Tuesday, April 23, 2013

Can't Keep It to Myself: Life After Life

Every once in awhile, I read a book that I find is so unique, when people ask what it's like, I honestly have a really hard time answering them.  The Time Traveler's Wife by Audrey Niffenegger was like that for me.  So was The Story of Edgar Sawtelle by Davide Wroblewski.  (As an aside, I thought both of these titles were absolutely phenomenal in their own rights, so if you haven't read them, I highly recommend them.)  So when I say that Kate Atkinson's Life After Life is like the two aforementioned titles, it's not because it shares plot or format or style.  It's because it is also unlike anything else I've ever read before.  I love novels that are full of surprises, and Atkinson absolutely kept them coming.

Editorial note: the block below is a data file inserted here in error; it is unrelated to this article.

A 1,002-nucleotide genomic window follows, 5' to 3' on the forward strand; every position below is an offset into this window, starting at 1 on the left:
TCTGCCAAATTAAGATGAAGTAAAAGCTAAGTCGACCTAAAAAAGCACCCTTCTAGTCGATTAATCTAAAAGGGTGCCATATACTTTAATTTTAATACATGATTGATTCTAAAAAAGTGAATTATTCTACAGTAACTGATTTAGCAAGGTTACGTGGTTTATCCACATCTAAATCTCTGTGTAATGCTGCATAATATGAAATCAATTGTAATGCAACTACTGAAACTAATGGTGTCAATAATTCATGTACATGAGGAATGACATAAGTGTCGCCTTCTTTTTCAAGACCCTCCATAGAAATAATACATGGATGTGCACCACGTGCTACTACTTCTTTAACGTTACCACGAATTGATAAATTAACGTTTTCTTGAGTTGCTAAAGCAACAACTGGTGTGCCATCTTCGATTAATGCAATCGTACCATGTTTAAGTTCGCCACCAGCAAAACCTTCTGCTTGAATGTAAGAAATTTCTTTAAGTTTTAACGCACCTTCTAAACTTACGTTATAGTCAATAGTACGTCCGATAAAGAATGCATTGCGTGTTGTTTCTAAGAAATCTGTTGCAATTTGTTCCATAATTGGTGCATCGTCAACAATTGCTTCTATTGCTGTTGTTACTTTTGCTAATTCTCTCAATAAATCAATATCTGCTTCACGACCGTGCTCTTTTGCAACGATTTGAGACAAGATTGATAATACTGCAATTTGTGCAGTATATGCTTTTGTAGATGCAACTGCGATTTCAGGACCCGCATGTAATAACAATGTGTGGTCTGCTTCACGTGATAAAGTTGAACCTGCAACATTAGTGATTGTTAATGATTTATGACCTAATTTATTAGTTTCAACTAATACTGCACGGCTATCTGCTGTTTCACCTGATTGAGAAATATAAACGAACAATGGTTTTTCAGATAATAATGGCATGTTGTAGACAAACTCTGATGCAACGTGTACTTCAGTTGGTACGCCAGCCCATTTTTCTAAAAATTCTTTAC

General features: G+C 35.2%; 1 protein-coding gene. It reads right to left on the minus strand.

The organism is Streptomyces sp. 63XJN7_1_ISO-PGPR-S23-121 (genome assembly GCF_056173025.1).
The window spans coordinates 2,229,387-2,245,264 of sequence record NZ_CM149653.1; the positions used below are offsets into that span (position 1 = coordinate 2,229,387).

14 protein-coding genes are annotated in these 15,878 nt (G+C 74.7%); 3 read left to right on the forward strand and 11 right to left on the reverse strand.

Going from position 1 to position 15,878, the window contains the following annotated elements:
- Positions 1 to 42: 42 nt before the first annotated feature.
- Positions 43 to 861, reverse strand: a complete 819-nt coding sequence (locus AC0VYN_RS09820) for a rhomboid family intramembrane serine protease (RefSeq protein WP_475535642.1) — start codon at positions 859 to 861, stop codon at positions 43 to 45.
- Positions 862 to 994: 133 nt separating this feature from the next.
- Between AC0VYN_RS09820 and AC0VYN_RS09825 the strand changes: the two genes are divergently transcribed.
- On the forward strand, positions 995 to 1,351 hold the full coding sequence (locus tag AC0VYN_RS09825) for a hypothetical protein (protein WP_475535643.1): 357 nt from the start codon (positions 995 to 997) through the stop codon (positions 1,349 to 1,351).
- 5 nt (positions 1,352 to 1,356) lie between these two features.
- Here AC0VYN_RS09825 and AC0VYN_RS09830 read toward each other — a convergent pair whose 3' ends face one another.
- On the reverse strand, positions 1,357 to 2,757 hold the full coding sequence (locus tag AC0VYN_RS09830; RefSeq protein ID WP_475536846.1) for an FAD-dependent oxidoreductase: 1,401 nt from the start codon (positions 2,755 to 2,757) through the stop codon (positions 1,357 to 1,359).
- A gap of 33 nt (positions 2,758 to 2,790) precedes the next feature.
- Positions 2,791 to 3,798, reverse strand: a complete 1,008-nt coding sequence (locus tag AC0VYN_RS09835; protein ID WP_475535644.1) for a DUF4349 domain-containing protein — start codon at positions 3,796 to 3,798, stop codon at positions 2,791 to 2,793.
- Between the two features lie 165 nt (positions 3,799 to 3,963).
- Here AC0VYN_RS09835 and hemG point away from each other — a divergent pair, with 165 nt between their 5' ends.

Ursula Todd is born on a snowy night to an English banker and his wife in 1910, and dies before she can draw her first breath.  She is born again and begins to wail.  Her life, and her deaths (of which there are more than a few), make her the odd one out in her family, although none of them can say quite what makes her different.  Suffering from deja vu, which is understandable, Ursula lives, and dies, through the WWI as a child and as WWII approaches, it appears that Ursula may be the only one who can save the world.  And if she can, does that also mean she will? 

Absolutely one of the most intriguing, thought provoking novels I've read in quite some time.

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